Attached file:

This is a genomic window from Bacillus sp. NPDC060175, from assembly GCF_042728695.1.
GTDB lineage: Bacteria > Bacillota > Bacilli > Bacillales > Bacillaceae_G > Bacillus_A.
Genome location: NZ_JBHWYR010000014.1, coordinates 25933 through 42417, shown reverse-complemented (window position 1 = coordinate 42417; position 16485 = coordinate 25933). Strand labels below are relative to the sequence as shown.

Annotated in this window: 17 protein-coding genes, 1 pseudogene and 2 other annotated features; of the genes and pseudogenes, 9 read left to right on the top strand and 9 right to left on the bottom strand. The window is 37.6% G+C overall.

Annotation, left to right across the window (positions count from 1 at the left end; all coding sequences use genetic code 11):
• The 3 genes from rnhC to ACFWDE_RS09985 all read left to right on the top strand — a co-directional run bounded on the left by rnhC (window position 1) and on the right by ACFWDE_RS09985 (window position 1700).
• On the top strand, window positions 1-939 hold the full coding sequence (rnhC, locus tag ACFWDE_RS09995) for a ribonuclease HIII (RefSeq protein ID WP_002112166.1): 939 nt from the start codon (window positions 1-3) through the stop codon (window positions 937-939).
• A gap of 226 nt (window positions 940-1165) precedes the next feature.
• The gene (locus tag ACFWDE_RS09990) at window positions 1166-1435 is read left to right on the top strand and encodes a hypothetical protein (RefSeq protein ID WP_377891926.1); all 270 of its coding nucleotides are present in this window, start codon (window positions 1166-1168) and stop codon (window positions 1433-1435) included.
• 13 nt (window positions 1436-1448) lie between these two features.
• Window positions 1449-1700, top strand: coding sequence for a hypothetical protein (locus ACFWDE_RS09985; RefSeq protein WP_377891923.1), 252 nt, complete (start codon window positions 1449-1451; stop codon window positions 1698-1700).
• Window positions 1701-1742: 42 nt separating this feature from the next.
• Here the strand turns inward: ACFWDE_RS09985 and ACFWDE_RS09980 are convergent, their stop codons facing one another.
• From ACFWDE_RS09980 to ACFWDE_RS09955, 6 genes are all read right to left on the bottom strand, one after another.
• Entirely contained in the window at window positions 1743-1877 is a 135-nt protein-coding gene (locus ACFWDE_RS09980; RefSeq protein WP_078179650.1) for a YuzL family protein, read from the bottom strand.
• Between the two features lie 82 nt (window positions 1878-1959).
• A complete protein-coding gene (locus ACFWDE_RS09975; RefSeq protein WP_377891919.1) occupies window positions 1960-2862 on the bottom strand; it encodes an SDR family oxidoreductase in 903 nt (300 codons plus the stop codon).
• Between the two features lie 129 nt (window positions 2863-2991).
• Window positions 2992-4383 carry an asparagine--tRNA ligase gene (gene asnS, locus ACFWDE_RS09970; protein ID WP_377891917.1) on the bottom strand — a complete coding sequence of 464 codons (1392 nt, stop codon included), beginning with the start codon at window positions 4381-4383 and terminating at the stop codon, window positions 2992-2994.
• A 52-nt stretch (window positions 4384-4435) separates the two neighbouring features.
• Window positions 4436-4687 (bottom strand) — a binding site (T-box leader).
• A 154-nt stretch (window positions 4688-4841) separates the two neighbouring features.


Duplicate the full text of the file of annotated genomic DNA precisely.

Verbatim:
This is a genomic window from Bacillus sp. NPDC060175, from assembly GCF_042728695.1.
GTDB lineage: Bacteria > Bacillota > Bacilli > Bacillales > Bacillaceae_G > Bacillus_A.
Genome location: NZ_JBHWYR010000014.1, coordinates 25933 through 42417, shown reverse-complemented (window position 1 = coordinate 42417; position 16485 = coordinate 25933). Strand labels below are relative to the sequence as shown.

Annotated in this window: 17 protein-coding genes, 1 pseudogene and 2 other annotated features; of the genes and pseudogenes, 9 read left to right on the top strand and 9 right to left on the bottom strand. The window is 37.6% G+C overall.

Annotation, left to right across the window (positions count from 1 at the left end; all coding sequences use genetic code 11):
• The 3 genes from rnhC to ACFWDE_RS09985 all read left to right on the top strand — a co-directional run bounded on the left by rnhC (window position 1) and on the right by ACFWDE_RS09985 (window position 1700).
• On the top strand, window positions 1-939 hold the full coding sequence (rnhC, locus tag ACFWDE_RS09995) for a ribonuclease HIII (RefSeq protein ID WP_002112166.1): 939 nt from the start codon (window positions 1-3) through the stop codon (window positions 937-939).
• A gap of 226 nt (window positions 940-1165) precedes the next feature.
• The gene (locus tag ACFWDE_RS09990) at window positions 1166-1435 is read left to right on the top strand and encodes a hypothetical protein (RefSeq protein ID WP_377891926.1); all 270 of its coding nucleotides are present in this window, start codon (window positions 1166-1168) and stop codon (window positions 1433-1435) included.
• 13 nt (window positions 1436-1448) lie between these two features.
• Window positions 1449-1700, top strand: coding sequence for a hypothetical protein (locus ACFWDE_RS09985; RefSeq protein WP_377891923.1), 252 nt, complete (start codon window positions 1449-1451; stop codon window positions 1698-1700).
• Window positions 1701-1742: 42 nt separating this feature from the next.
• Here the strand turns inward: ACFWDE_RS09985 and ACFWDE_RS09980 are convergent, their stop codons facing one another.
• From ACFWDE_RS09980 to ACFWDE_RS09955, 6 genes are all read right to left on the bottom strand, one after another.
• Entirely contained in the window at window positions 1743-1877 is a 135-nt protein-coding gene (locus ACFWDE_RS09980; RefSeq protein WP_078179650.1) for a YuzL family protein, read from the bottom strand.
• Between the two features lie 82 nt (window positions 1878-1959).
• A complete protein-coding gene (locus ACFWDE_RS09975; RefSeq protein WP_377891919.1) occupies window positions 1960-2862 on the bottom strand; it encodes an SDR family oxidoreductase in 903 nt (300 codons plus the stop codon).
• Between the two features lie 129 nt (window positions 2863-2991).
• Window positions 2992-4383 carry an asparagine--tRNA ligase gene (gene asnS, locus ACFWDE_RS09970; protein ID WP_377891917.1) on the bottom strand — a complete coding sequence of 464 codons (1392 nt, stop codon included), beginning with the start codon at window positions 4381-4383 and terminating at the stop codon, window positions 2992-2994.
• A 52-nt stretch (window positions 4384-4435) separates the two neighbouring features.
• Window positions 4436-4687 (bottom strand) — a binding site (T-box leader).
• A 154-nt stretch (window positions 4688-4841) separates the two neighbouring features.